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Russian airline regulator tells airlines to keep crew members from swearing on intercom

Source: Meduza

The Russian federal airline regulator Rosaviatsia has instructed airlines to keep pilots and crew members from using obscenities while on the aircraft intercom. The regulator’s letter to Russian airlines prompted doubts about the officials’ industry competence.

According to Kommersant, a Russian business news outlet, a letter signed by Dmitry Yadrov, deputy head of Rosaviatsia, claims that the regulator has been receiving frequent passenger complaints about obscenity in the speech of airline crew members. Yadrov goes on to conclude that airline pilots and flight attendants are not unfamiliar enough with standard operation procedures and with equipment onboard, and that their communication style in “unsatisfactory.”

The evidence for these claims seems to be a spoof video, in which a pilot “forgets” to turn off the mic and goes on to swear flagrantly while looking for the intercom off-switch. The same audio has been recycled in a number of other comic videos circulating on social media.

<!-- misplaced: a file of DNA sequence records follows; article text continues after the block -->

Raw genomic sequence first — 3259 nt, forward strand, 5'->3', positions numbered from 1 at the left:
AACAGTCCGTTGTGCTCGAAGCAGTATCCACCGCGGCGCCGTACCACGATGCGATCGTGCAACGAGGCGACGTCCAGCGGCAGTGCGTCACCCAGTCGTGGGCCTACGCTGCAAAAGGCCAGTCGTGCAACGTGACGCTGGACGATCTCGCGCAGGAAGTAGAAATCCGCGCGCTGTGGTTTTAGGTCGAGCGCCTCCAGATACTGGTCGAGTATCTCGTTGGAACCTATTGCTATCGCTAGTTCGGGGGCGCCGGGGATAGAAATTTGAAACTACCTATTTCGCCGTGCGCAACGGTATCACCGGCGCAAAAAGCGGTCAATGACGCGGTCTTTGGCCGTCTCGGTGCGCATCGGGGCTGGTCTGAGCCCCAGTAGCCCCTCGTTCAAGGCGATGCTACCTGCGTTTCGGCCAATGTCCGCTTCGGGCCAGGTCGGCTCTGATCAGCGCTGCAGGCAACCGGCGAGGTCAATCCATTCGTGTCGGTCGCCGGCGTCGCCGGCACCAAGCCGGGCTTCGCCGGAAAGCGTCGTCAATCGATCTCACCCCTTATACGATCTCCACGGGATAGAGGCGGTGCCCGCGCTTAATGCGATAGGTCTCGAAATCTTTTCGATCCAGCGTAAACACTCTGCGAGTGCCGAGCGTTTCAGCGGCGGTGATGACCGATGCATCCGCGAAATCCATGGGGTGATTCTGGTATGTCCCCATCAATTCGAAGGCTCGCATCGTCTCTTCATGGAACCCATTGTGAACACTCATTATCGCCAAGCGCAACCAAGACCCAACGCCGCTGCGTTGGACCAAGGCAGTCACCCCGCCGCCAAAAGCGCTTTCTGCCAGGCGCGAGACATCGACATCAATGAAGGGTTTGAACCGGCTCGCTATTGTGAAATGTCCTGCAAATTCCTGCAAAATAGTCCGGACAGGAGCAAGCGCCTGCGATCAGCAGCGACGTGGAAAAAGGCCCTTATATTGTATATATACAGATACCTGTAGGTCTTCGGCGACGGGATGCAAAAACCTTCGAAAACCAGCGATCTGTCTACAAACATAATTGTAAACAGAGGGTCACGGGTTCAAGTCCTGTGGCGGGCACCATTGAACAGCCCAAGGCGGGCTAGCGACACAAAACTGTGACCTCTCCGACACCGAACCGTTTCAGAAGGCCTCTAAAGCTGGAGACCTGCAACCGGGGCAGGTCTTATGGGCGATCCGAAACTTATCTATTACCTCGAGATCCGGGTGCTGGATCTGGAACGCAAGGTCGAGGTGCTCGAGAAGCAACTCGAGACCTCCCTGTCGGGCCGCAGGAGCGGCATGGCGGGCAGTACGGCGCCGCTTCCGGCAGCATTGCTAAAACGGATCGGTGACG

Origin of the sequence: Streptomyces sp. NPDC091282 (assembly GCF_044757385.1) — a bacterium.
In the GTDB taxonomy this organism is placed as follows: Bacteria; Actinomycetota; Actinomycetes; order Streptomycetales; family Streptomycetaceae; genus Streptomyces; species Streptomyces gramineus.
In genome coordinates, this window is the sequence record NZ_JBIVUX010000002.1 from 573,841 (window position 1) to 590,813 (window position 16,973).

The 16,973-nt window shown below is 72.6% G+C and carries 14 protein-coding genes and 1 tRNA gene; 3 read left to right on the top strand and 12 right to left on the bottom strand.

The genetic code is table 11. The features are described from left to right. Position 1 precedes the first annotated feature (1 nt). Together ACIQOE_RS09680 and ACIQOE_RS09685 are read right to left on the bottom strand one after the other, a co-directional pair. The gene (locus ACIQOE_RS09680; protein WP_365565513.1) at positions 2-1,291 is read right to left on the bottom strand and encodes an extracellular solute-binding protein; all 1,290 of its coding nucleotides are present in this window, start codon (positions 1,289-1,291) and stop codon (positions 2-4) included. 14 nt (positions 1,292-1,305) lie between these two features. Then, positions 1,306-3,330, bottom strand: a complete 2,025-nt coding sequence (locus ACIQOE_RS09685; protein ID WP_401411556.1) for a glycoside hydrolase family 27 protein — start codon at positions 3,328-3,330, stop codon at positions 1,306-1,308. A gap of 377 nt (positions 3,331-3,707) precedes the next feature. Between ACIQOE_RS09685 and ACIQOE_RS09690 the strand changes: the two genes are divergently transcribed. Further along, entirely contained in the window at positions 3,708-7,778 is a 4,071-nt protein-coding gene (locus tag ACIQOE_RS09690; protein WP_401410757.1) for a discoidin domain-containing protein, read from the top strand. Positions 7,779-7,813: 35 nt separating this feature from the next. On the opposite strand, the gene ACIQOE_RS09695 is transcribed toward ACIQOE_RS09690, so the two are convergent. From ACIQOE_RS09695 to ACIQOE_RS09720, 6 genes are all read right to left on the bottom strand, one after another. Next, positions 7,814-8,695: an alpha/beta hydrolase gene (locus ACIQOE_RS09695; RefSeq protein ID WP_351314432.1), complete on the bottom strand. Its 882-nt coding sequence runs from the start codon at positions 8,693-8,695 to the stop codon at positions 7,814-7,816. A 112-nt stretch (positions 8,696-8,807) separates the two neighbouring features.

Airline pilots point out that it’s technically impossible to “forget” that you’re on the aircraft intercom, since the pilot has to be pressing a button to be heard by the cabin. On Boeing aircraft, professionals explain, cabin and ground dispatch communication buttons are placed side-by-side, and can be easily confused. Still, “pilots don’t swear at airline dispatchers, apart from very rare occasions,” said one of them.

The regulator’s ideas about aircraft intercoms have cast doubts on their own competence. According to an Aeroflot crew captain Andrey Litvinov, “only people completely unfamiliar with aircraft equipment and aviation at large could suppose that pilots don’t understand the cockpit and its audio equipment.”

Flight instructor Alexey Kochemasov concludes that airline industry officials “have no other problems left and got too much free time on their hands.”

Airlines contacted by Kommersant assure the public that they monitor their crew members’ communication style and have full confidence in their manners. Obscenity onboard is out of the question, they insist.

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